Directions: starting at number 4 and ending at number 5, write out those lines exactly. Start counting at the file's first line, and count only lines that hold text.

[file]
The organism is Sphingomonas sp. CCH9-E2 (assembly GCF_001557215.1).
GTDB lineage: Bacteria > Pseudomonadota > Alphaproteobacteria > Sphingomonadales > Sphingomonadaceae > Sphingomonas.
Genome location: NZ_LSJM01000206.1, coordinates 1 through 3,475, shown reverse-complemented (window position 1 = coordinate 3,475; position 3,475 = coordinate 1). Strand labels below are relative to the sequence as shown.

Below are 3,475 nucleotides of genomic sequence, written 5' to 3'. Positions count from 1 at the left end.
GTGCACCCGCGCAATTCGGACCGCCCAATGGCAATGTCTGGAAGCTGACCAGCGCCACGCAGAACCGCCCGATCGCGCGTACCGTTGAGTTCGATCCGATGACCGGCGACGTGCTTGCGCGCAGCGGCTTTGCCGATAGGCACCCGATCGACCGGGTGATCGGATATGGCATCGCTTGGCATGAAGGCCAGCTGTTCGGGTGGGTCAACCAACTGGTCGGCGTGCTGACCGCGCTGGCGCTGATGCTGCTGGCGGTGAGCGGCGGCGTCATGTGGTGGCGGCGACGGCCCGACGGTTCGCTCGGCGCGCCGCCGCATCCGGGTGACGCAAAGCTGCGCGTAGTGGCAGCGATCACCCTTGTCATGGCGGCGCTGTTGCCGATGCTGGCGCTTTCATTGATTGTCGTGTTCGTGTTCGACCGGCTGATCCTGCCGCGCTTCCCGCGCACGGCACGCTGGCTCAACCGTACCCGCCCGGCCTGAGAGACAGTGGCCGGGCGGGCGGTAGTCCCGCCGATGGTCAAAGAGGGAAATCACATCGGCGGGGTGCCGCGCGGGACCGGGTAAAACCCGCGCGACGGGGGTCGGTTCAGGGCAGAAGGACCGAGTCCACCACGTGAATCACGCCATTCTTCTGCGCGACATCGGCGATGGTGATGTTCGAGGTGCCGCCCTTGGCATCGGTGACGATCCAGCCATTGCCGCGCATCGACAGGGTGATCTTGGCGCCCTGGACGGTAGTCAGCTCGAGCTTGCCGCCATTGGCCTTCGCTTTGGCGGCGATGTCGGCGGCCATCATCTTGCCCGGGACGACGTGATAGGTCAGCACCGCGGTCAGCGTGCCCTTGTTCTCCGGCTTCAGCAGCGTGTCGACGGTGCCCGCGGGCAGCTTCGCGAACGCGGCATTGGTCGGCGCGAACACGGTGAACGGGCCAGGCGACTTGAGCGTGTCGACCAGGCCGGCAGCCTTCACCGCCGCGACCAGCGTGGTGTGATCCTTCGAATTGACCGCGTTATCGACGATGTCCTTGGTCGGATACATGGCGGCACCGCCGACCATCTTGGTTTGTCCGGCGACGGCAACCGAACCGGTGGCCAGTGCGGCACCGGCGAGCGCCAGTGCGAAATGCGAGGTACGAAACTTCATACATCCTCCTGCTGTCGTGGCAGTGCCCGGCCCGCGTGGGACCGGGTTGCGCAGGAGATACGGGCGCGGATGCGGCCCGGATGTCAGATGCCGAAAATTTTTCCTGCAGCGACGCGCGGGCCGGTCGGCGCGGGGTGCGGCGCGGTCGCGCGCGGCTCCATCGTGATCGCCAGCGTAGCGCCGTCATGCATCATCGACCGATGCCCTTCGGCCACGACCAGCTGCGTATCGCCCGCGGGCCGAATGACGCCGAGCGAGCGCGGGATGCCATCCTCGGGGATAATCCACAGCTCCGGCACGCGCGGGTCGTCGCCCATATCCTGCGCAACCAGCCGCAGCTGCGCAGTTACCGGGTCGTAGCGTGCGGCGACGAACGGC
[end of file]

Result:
Below are 3,475 nucleotides of genomic sequence, written 5' to 3'. Positions count from 1 at the left end.
GTGCACCCGCGCAATTCGGACCGCCCAATGGCAATGTCTGGAAGCTGACCAGCGCCACGCAGAACCGCCCGATCGCGCGTACCGTTGAGTTCGATCCGATGACCGGCGACGTGCTTGCGCGCAGCGGCTTTGCCGATAGGCACCCGATCGACCGGGTGATCGGATATGGCATCGCTTGGCATGAAGGCCAGCTGTTCGGGTGGGTCAACCAACTGGTCGGCGTGCTGACCGCGCTGGCGCTGATGCTGCTGGCGGTGAGCGGCGGCGTCATGTGGTGGCGGCGACGGCCCGACGGTTCGCTCGGCGCGCCGCCGCATCCGGGTGACGCAAAGCTGCGCGTAGTGGCAGCGATCACCCTTGTCATGGCGGCGCTGTTGCCGATGCTGGCGCTTTCATTGATTGTCGTGTTCGTGTTCGACCGGCTGATCCTGCCGCGCTTCCCGCGCACGGCACGCTGGCTCAACCGTACCCGCCCGGCCTGAGAGACAGTGGCCGGGCGGGCGGTAGTCCCGCCGATGGTCAAAGAGGGAAATCACATCGGCGGGGTGCCGCGCGGGACCGGGTAAAACCCGCGCGACGGGGGTCGGTTCAGGGCAGAAGGACCGAGTCCACCACGTGAATCACGCCATTCTTCTGCGCGACATCGGCGATGGTGATGTTCGAGGTGCCGCCCTTGGCATCGGTGACGATCCAGCCATTGCCGCGCATCGACAGGGTGATCTTGGCGCCCTGGACGGTAGTCAGCTCGAGCTTGCCGCCATTGGCCTTCGCTTTGGCGGCGATGTCGGCGGCCATCATCTTGCCCGGGACGACGTGATAGGTCAGCACCGCGGTCAGCGTGCCCTTGTTCTCCGGCTTCAGCAGCGTGTCGACGGTGCCCGCGGGCAGCTTCGCGAACGCGGCATTGGTCGGCGCGAACACGGTGAACGGGCCAGGCGACTTGAGCGTGTCGACCAGGCCGGCAGCCTTCACCGCCGCGACCAGCGTGGTGTGATCCTTCGAATTGACCGCGTTATCGACGATGTCCTTGGTCGGATACATGGCGGCACCGCCGACCATCTTGGTTTGTCCGGCGACGGCAACCGAACCGGTGGCCAGTGCGGCACCGGCGAGCGCCAGTGCGAAATGCGAGGTACGAAACTTCATACATCCTCCTGCTGTCGTGGCAGTGCCCGGCCCGCGTGGGACCGGGTTGCGCAGGAGATACGGGCGCGGATGCGGCCCGGATGTCAGATGCCGAAAATTTTTCCTGCAGCGACGCGCGGGCCGGTCGGCGCGGGGTGCGGCGCGGTCGCGCGCGGCTCCATCGTGATCGCCAGCGTAGCGCCGTCATGCATCATCGACCGATGCCCTTCGGCCACGACCAGCTGCGTATCGCCCGCGGGCCGAATGACGCCGAGCGAGCGCGGGATGCCATCCTCGGGGATAATCCACAGCTCCGGCACGCGCGGGTCGTCGCCCATATCCTGCGCAACCAGCCGCAGCTGCGCAGTTACCGGGTCGTAGCGTGCGGCGACGAACGGC